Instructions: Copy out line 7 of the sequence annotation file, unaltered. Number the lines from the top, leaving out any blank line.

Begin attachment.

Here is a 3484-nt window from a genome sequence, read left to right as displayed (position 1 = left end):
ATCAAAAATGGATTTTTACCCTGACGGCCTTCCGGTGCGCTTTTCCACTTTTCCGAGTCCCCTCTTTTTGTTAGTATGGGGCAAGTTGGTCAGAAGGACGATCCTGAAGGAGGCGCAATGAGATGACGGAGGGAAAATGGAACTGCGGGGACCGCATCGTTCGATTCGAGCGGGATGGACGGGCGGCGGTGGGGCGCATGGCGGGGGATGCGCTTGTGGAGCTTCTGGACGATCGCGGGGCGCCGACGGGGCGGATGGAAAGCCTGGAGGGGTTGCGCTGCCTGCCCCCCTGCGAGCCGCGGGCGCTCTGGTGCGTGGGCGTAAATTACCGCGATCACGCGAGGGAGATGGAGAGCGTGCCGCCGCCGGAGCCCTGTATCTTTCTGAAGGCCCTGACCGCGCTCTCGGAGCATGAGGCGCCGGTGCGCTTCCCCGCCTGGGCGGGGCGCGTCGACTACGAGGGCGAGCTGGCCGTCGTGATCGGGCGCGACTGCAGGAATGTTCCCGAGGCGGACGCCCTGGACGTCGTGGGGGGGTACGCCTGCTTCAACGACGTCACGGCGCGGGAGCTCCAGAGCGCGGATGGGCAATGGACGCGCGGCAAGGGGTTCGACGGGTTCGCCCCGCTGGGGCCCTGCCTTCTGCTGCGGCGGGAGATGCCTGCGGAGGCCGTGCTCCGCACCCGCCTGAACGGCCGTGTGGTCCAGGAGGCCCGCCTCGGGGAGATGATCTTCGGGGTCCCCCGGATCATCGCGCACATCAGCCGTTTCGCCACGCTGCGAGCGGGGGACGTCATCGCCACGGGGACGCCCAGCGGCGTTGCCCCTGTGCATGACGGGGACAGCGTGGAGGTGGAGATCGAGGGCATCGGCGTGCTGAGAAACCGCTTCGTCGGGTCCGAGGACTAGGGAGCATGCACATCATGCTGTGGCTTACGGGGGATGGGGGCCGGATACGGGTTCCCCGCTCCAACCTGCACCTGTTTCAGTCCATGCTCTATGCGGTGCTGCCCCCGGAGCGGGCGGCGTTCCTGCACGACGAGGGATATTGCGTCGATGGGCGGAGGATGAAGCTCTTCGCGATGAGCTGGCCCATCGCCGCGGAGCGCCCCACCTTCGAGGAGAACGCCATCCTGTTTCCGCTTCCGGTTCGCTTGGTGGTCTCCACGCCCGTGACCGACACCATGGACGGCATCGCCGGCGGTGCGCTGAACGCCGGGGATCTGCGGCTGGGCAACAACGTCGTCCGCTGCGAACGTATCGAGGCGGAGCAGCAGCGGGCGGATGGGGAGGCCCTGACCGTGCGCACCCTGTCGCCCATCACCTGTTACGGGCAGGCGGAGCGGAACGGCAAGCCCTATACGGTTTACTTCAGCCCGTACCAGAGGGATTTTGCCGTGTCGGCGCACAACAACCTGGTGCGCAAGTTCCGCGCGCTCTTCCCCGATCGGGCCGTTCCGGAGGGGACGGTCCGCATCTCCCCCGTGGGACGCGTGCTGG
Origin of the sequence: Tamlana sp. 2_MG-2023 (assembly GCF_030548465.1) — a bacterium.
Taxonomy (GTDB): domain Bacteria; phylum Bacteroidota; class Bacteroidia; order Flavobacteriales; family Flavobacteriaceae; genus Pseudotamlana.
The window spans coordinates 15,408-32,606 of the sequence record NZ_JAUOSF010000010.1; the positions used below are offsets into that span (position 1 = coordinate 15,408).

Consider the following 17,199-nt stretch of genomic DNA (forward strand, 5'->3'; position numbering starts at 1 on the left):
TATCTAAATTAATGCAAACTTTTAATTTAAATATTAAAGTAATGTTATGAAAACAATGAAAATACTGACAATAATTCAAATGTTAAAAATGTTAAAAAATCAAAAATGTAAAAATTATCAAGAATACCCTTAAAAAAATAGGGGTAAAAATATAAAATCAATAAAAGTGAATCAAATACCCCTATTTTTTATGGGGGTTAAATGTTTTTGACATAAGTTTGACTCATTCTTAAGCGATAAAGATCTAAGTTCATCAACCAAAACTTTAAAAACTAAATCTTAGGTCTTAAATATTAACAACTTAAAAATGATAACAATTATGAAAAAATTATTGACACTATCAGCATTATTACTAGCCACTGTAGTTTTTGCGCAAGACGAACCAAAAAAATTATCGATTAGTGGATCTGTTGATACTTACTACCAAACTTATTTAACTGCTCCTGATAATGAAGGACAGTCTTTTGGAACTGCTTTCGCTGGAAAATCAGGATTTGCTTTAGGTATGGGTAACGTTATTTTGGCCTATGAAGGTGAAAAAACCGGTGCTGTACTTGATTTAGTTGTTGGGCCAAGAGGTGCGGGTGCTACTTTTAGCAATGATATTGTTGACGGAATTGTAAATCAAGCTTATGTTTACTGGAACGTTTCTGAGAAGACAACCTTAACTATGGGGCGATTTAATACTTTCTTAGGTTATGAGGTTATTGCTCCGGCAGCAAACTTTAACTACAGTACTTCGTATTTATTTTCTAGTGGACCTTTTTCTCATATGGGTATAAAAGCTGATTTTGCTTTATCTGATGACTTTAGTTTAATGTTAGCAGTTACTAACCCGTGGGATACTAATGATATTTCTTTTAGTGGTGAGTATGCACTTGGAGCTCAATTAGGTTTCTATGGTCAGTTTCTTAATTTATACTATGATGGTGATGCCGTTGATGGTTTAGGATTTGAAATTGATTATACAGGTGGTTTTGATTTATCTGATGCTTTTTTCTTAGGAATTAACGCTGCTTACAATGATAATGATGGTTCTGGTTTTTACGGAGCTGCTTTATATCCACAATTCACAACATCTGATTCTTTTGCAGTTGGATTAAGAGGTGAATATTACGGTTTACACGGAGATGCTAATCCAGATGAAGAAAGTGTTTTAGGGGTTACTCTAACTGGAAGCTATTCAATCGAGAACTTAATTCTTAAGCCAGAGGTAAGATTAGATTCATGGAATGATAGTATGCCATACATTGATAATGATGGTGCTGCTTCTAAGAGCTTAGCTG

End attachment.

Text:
TATCTAAATTAATGCAAACTTTTAATTTAAATATTAAAGTAATGTTATGAAAACAATGAAAATACTGACAATAATTCAAATGTTAAAAATGTTAAAAAATCAAAAATGTAAAAATTATCAAGAATACCCTTAAAAAAATAGGGGTAAAAATATAAAATCAATAAAAGTGAATCAAATACCCCTATTTTTTATGGGGGTTAAATGTTTTTGACATAAGTTTGACTCATTCTTAAGCGATAAAGATCTAAGTTCATCAACCAAAACTTTAAAAACTAAATCTTAGGTCTTAAATATTAACAACTTAAAAATGATAACAATTATGAAAAAATTATTGACACTATCAGCATTATTACTAGCCACTGTAGTTTTTGCGCAAGACGAACCAAAAAAATTATCGATTAGTGGATCTGTTGATACTTACTACCAAACTTATTTAACTGCTCCTGATAATGAAGGACAGTCTTTTGGAACTGCTTTCGCTGGAAAATCAGGATTTGCTTTAGGTATGGGTAACGTTATTTTGGCCTATGAAGGTGAAAAAACCGGTGCTGTACTTGATTTAGTTGTTGGGCCAAGAGGTGCGGGTGCTACTTTTAGCAATGATATTGTTGACGGAATTGTAAATCAAGCTTATGTTTACTGGAACGTTTCTGAGAAGACAACCTTAACTATGGGGCGATTTAATACTTTCTTAGGTTATGAGGTTATTGCTCCGGCAGCAAACTTTAACTACAGTACTTCGTATTTATTTTCTAGTGGACCTTTTTCTCATATGGGTATAAAAGCTGATTTTGCTTTATCTGATGACTTTAGTTTAATGTTAGCAGTTACTAACCCGTGGGATACTAATGATATTTCTTTTAGTGGTGAGTATGCACTTGGAGCTCAATTAGGTTTCTATGGTCAGTTTCTTAATTTATACTATGATGGTGATGCCGTTGATGGTTTAGGATTTGAAATTGATTATACAGGTGGTTTTGATTTATCTGATGCTTTTTTCTTAGGAATTAACGCTGCTTACAATGATAATGATGGTTCTGGTTTTTACGGAGCTGCTTTATATCCACAATTCACAACATCTGATTCTTTTGCAGTTGGATTAAGAGGTGAATATTACGGTTTACACGGAGATGCTAATCCAGATGAAGAAAGTGTTTTAGGGGTTACTCTAACTGGAAGCTATTCAATCGAGAACTTAATTCTTAAGCCAGAGGTAAGATTAGATTCATGGAATGATAGTATGCCATACATTGATAATGATGGTGCTGCTTCTAAGAGCTTAGCTG